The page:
1. Avoid talking when there is lots of loud ambient noise you have to talk over. I've been studying voice and singing for over 25 years, as have most of my colleagues, and we still have to be careful not to thrash our voices by talking over loud background sound. Even talking over the background noise of a tour bus can wear down the voice. Yes it's true that as a highly trained singer I am likely to suffer lower levels of vocal trauma than you if we're both chattering away in a loud bar, but we'd still both suffer. All this is to say there's no substitute for the two-pronged strategy of (a) shutting up in loud ambient noise environments, and (b) choosing more quiet places in which to socialize and do your talking. Loud bars require that you speak at a volume level that is not healthy for the voice to sustain over that period of time. Consider that a typical operatic role has less than 60 minutes of total singing time, and most of that is not at top volume. Compare that to talking at top volume in a bar for 3 hours and you'll see why it's so rough on your voice.

2. Once your voice is thrashed from overuse, there is no such thing as a vocal exercise that will make your voice recover more quickly after the fact. This is a simple fact despite what some insufficiently-informed people or charlatans might say. It's like telling you that "light walking will make your sprained ankle get better faster." The best things you can do are (a) give your vocal cords a break by going on vocal rest, (b) take an anti-inflammatory like ibuprophen, and (c) drink lots of fluids.

That's it! Sorry if it's bad news. These things apply no matter how free and easy your voice is. Now... could your speaking voice be more relaxed and free than it is? Probably. Lots of people (especially men) speak at the very bottom of their vocal range, and this results in an overly muscular and ultimately unhealthy vocal production. That said, it's hard to suggest any "vocal exercises" to correct this problem. Ideally, you want your speaking voice to "rest" on a pitch that is more or less central in your natural speaking range, so that the pitch can dip below and ascend above that pitch easily when you speak expressively. But determining that "home pitch" and developing exercises and disciplines to reinforce this new habit aren't things that can be done on the internet. As others have pointed out, hydration can make a big difference if you're chronically underhydrated. But it's not a magic bullet and all the water in the world won't save your voice from the abuse that three hours of bar shouting will do to it.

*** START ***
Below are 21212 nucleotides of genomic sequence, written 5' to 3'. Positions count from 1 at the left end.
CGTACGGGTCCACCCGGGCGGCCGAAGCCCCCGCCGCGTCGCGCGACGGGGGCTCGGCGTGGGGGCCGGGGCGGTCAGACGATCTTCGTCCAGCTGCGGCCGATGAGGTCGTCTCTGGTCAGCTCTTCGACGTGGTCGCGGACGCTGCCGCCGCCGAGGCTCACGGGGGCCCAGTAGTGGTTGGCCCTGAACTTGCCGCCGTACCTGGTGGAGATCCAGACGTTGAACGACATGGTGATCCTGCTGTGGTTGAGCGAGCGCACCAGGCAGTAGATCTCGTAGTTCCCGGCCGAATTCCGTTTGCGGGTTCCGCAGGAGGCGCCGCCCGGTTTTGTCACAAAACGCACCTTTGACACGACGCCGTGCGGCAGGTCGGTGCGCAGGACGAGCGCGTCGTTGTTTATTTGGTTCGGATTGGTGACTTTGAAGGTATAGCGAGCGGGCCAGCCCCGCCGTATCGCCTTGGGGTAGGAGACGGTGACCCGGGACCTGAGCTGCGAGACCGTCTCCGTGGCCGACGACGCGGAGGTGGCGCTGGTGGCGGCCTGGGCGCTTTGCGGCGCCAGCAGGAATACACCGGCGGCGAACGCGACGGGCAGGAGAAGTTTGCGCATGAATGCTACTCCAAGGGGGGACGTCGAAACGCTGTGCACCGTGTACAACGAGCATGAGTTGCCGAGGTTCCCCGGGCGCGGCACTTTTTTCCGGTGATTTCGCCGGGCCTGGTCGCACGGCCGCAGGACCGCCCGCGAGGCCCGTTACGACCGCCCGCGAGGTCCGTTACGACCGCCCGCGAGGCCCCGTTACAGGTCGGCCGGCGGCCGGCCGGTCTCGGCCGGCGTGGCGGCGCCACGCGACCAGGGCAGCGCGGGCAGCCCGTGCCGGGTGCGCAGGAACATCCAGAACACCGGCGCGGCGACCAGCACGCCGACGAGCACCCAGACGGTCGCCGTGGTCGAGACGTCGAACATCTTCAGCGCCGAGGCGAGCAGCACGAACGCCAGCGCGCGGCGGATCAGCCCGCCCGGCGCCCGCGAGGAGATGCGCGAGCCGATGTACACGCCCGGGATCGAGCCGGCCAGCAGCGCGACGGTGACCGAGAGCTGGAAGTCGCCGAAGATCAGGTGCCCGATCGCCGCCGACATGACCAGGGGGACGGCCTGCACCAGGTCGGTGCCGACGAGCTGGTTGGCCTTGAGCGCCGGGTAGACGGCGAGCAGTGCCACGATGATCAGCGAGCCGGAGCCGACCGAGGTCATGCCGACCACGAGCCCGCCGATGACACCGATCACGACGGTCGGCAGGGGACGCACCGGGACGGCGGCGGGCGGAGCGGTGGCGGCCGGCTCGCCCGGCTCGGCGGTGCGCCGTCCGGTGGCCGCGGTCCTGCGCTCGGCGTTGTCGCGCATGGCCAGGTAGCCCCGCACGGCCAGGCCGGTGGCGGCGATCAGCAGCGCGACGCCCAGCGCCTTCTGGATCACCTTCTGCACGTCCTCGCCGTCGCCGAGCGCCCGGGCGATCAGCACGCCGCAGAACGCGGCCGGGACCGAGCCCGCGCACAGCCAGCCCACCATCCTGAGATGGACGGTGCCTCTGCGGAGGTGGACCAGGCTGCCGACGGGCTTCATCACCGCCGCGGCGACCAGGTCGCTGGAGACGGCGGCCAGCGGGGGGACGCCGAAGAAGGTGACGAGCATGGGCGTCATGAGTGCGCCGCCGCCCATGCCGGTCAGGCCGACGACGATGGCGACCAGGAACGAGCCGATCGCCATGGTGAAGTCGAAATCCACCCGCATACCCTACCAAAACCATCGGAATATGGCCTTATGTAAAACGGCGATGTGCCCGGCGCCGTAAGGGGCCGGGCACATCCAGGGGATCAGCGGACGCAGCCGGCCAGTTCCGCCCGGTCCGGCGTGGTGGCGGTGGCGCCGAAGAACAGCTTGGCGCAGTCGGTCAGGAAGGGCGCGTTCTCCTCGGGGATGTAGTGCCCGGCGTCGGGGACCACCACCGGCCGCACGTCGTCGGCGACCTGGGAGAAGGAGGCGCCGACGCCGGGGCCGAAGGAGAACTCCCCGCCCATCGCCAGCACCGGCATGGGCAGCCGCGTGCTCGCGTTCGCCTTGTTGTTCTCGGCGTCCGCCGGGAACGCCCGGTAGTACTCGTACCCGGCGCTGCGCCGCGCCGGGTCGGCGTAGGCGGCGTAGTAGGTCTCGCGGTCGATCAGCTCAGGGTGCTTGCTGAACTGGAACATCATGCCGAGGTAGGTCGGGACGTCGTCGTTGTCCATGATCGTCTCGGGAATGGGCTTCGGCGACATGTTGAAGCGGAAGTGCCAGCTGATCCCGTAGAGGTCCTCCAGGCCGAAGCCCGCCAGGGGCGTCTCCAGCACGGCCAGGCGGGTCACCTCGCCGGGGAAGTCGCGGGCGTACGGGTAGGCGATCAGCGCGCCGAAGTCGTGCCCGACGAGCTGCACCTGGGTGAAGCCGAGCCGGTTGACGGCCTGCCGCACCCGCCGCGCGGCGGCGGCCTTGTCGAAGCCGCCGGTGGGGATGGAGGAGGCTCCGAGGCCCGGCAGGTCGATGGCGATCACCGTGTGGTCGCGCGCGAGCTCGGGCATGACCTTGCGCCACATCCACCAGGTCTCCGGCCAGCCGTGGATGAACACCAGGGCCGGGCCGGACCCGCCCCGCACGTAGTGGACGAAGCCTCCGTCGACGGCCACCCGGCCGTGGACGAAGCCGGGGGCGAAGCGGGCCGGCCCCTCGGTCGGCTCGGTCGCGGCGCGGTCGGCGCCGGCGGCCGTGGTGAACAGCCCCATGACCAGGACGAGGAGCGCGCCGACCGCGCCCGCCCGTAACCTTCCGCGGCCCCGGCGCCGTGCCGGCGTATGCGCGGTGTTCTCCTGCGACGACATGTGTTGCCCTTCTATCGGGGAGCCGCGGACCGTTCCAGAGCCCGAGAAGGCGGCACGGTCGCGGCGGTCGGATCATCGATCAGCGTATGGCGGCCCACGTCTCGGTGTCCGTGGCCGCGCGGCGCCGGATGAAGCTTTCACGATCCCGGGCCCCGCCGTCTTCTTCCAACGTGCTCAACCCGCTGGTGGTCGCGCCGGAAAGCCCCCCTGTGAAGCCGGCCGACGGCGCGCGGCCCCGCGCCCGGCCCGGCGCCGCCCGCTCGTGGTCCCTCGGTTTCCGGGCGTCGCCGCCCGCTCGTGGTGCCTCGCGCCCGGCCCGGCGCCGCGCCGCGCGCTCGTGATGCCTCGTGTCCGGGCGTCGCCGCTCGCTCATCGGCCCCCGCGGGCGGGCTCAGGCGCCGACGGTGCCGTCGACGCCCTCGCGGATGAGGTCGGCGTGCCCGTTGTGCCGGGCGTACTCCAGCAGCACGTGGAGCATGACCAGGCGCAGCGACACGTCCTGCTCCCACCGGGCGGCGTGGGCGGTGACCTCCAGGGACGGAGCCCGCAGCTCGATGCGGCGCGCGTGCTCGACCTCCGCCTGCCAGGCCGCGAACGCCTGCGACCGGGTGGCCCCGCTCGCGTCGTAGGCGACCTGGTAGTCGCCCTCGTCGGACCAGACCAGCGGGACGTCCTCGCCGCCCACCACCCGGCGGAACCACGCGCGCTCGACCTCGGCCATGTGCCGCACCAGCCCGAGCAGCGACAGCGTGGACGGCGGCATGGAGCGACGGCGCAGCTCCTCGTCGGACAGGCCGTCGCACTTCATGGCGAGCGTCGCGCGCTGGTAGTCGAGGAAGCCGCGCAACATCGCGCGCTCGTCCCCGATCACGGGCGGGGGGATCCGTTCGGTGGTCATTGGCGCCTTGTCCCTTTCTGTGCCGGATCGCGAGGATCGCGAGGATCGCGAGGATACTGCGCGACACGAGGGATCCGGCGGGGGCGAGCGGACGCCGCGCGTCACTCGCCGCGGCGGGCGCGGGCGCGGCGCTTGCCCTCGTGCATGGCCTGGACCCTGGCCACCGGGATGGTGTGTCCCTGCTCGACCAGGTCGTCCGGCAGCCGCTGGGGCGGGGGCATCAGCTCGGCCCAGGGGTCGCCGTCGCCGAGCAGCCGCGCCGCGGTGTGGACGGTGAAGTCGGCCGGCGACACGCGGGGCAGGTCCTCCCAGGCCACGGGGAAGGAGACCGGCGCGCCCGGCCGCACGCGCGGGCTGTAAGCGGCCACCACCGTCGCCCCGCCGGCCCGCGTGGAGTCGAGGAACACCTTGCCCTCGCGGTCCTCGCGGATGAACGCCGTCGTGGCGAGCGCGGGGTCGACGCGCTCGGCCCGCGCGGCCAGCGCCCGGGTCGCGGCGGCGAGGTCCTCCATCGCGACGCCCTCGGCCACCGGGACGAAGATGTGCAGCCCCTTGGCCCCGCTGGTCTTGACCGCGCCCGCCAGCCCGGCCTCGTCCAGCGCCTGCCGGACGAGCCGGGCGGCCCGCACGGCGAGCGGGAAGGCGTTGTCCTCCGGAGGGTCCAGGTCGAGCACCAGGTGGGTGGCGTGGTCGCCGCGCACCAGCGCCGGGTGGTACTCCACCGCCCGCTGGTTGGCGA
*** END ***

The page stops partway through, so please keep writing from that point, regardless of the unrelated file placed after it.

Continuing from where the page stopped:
posted by slkinsey at 2:35 PM on December 15, 2011 [1 favorite]


Yeah, what slkinsey said. Hydration and silence are the keys to recovery, as well as steam (try a hot bath or longish shower.)

I notice that when I have to talk in loud environments, I'll squinch my head forward and thrust my chin towards the person I'm talking to, tightening my whole head/jaw/neck/shoulder region. Sometimes I'll even catch this happening as I breathe in before I speak. So be mindful of how you breathe to speak-- no gasping or squinching. (I'm still working on this, too.)

My theory is that if I can manage to breathe in a relaxed way even when my instinct urges immediate response, then the space it takes to breathe may give me time to consider what I was going to say, resulting (I hope) in saying fewer stupid things. Also, relaxed = sexy. YMMV.

Oh who am I kidding I will never get there
posted by Pallas Athena at 5:27 PM on December 15, 2011


Response by poster: Thank you for all these helpful replies!
posted by teedee2000 at 7:40 PM on December 15, 2011


« Older A gift for the wild blue yonder   |   Words are hard! Newer »
This thread is closed to new comments.